I'm going to try to buy Straus Family Creamery based in Marshall, CA. The Cornucopia Institute gave them 4 out of 5 "cows" on their Organic Dairy Report.

Update: The afternoon after I wrote this post I went to my local grocery store and low and behold, they weren't carrying any Horizon products and had replaced them with Organic Valley products from La Farge, WI. The Cornucopia Institute gave them 4 out of 5 "cows" too.

Photo Credit: Meet Watermelon Helen by Lady-bug/Lisa

Wednesday, August 16, 2006

A Small Group Can Make a Big Difference

I've been thinking a lot lately about everyday activism, things that we can all do to make the world a better place. Last month I wrote a post, Cocktails and School Supplies, about a fundraising event in Los Angeles that our friend Meg produced to collect money and school supplies for a school Covenant House (a shelter that houses homeless and runaway youth) is opening in Tijuana. Her event raised over $2,000!

Last weekend Meg, a group of young people from Covenant House, and other volunteers and Covenant House staff members went down to deliver the supplies. I thought I would share Meg's story of their trip as an example of the difference a small group of people can make, and the difference your check can make, even if it is small, when you donate to a charitable organzation. As Anna Lappé said in my interview with her, even if you feel like what you are doing is a drop in the bucket, your drop, combined with others, could be the one that makes the bucket spill over.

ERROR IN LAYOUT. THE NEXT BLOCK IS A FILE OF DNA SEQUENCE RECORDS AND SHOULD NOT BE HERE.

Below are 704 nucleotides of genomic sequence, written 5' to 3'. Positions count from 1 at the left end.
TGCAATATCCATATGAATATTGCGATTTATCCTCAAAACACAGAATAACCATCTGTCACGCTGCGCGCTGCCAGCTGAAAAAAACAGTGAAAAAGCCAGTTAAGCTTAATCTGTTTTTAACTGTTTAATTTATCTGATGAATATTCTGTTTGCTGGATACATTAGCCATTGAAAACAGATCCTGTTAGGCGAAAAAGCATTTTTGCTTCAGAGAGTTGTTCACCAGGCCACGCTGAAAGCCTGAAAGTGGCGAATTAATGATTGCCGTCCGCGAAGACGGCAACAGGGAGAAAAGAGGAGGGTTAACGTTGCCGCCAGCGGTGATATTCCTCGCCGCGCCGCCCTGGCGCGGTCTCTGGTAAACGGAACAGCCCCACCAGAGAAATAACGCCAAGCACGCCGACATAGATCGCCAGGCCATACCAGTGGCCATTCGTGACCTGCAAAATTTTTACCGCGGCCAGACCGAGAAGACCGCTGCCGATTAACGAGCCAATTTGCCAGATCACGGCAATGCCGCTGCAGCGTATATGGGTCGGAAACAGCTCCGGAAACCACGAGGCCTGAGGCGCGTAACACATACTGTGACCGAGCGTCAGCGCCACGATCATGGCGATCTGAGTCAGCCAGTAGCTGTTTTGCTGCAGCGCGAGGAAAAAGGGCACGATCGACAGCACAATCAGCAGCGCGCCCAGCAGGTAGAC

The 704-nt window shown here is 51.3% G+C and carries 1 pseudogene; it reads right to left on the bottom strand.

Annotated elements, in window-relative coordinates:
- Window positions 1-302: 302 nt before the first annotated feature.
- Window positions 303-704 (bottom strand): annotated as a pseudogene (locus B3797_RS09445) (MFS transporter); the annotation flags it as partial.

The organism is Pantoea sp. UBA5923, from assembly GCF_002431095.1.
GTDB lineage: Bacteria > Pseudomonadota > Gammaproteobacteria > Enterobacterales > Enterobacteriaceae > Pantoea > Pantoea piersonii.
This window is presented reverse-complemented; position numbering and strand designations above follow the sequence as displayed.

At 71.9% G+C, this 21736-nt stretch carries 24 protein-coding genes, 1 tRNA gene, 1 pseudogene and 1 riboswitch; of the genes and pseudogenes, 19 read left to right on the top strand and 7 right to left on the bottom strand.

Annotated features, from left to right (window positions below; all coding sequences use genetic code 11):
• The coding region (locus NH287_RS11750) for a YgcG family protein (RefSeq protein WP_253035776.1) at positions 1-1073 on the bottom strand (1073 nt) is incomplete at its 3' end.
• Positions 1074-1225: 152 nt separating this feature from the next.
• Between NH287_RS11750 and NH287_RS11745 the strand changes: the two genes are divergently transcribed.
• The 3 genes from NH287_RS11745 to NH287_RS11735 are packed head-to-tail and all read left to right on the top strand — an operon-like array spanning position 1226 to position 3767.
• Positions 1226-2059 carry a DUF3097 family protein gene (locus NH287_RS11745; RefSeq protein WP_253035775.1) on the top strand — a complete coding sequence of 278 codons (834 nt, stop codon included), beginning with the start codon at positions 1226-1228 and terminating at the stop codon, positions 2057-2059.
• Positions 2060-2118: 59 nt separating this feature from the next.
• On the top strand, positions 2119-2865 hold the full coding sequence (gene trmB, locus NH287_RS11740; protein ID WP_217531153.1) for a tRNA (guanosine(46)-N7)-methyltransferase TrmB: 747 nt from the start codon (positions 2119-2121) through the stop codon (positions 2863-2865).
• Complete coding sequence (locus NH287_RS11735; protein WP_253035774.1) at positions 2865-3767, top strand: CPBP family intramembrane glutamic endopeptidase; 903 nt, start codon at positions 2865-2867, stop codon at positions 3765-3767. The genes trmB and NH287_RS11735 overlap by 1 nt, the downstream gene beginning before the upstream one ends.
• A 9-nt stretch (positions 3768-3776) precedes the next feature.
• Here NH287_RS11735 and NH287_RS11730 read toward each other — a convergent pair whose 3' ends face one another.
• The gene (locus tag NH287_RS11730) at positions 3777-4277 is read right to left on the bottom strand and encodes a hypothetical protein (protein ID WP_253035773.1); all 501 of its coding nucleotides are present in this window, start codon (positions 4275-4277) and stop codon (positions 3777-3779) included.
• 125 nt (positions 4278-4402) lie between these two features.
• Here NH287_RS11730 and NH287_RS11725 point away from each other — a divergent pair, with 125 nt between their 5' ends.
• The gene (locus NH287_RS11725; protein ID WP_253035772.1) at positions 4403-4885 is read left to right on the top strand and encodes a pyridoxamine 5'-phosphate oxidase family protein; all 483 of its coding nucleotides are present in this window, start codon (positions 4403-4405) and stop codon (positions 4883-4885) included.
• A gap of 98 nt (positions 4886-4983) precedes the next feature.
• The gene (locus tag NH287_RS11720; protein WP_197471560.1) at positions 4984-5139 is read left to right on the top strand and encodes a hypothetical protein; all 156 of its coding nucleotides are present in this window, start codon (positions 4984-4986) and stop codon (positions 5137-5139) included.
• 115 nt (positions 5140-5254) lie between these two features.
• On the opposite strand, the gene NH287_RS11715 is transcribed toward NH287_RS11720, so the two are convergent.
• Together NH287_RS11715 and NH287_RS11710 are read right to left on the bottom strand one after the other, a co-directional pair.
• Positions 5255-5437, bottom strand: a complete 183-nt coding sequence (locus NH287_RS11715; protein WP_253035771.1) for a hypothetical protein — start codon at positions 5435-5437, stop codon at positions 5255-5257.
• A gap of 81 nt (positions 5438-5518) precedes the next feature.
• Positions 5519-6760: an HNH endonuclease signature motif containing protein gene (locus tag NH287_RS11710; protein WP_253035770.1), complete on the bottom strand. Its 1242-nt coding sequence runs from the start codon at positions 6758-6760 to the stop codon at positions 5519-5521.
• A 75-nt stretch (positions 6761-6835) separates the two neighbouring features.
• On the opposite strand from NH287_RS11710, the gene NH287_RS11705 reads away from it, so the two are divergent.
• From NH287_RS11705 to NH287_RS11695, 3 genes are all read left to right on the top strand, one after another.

After being stopped going into Mexico by border guards who turned us around (apparently carrying cargo into Mexico without a permit is a no-no no matter how noble one's intentions) we rallied and headed to a border crossing to the East that let us through. We were late getting to the school and the kids had been anxiously waiting for us for hours so we rushed to set up and get the supplies organized in a way that would ensure that everyone left with something and all the supplies were used.